Cost and Value
It is true the price of the gloves is tough to beat. However, as it's generally the case, the quality of materials and construction is not as high as it is with other gloves and therefore, the protection they provide and their longevity is reduced compared to others.
Touchscreen compatible liner
Anti-slip palm and grips
Not warm enough for very cold temperatures
Stitching may let loose
Another one of the more affordable options on this list, these gloves are another potential choice for the person who is looking for something that will get them through a short period of time in more temperate weather conditions. They contain 3M Thinsulate and have an anti-slip palm with reinforcement in the space between the thumb and index finger. They also have a zipper pocket, wrist straps and a fleece lining that is touchscreen compatible.
Wrist straps that are attached to these gloves provide convenience when a skier, inevitably, must remove a glove. The straps also provide extra insurance against losing a glove - particularly in inconvenient places, such as off a chairlift.
Touchscreen Compatible Liner
The touchscreen compatible liner ensures a skier’s ability to use his or cell phone while at the same time preventing hands from being completely exposed to the elements. Sometimes it’s necessary to take a phone call or respond to a text, or even take a look at the weather. These gloves allow you to do all those things while keeping your hands protected.
Cost and Value
These gloves come in at the lower end of the price spectrum compared to other gloves on this list. Although they are not made from the highest quality materials, they are a good value in terms of the “extras” that come with them.
8. Outdoor Research Revolution
Light enough to provide ease of movement
Quality design and construction
Not warm enough for colder temperatures without additional liner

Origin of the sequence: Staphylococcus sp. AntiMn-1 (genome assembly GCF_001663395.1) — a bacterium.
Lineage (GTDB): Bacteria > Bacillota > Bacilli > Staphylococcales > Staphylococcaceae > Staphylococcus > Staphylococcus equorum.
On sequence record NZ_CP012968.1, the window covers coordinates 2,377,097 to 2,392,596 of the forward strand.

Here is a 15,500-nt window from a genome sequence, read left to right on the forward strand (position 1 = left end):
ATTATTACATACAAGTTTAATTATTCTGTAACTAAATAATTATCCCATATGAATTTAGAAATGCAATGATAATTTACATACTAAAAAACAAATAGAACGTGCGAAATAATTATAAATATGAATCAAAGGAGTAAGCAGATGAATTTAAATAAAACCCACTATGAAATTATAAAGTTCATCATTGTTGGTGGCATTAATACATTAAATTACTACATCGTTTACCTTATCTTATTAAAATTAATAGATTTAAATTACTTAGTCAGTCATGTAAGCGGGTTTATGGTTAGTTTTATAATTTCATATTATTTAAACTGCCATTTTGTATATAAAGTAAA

Does not come with additional liner
The Outdoor Research Revolution glove has many good features, including a 100% nylon outer shell and water resistant goat leather palm. The gloves have EduraLoft insulation and are waterproof, breathable, windproof and quick drying. They have a nose wipe and removable leash.
These gloves are made from quality materials and are of durable construction. They hold up to abuse on the slopes and other everyday weather activities.
If you have ever read reviews about ski gloves, there seems to be a constant stream of complaints about how it was difficult to get the right fit. Either the gloves run large or small or the fingers are too short or too long. A good fit is particularly important in gloves to maximize the glove’s ability to keep fingers warm. This particular glove receives fewer sizing complaints and more positive reviews about over-all fit than most other gloves on this list.
Cost and Value
These gloves are a good example of striking a healthy balance between price and quality. The extras and durability combine to give the wearer a good value for the money.
9. Kinco Pig Skin Ski Gloves
Can be waterproofed
Can take some time to break in
Have to waterproof with wax and/or another repellant
These reasonably priced, classic gloves are a good choice for simplicity and durability. They stand up to the toughest outdoor tasks, including skiing. They are made from pigskin, have a shirred elastic wrist and the Omni-cuff design allows the material to be worn either inside or outside of the glove depending upon the wearer’s needs.
These gloves are one of the most durable around. They are made from pigskin, which outwears cowhide leather and fabric. It also has reinforced leather patches sewn in all the right places to prevent wear. The leather patches are sewn with Draylon thread.
These gloves keep hands plenty warm with thick leather and insulation. In addition, they have to ability to be effectively waterproofed using waterproofing wax and other water repellants. The cuffs help to keep out snow.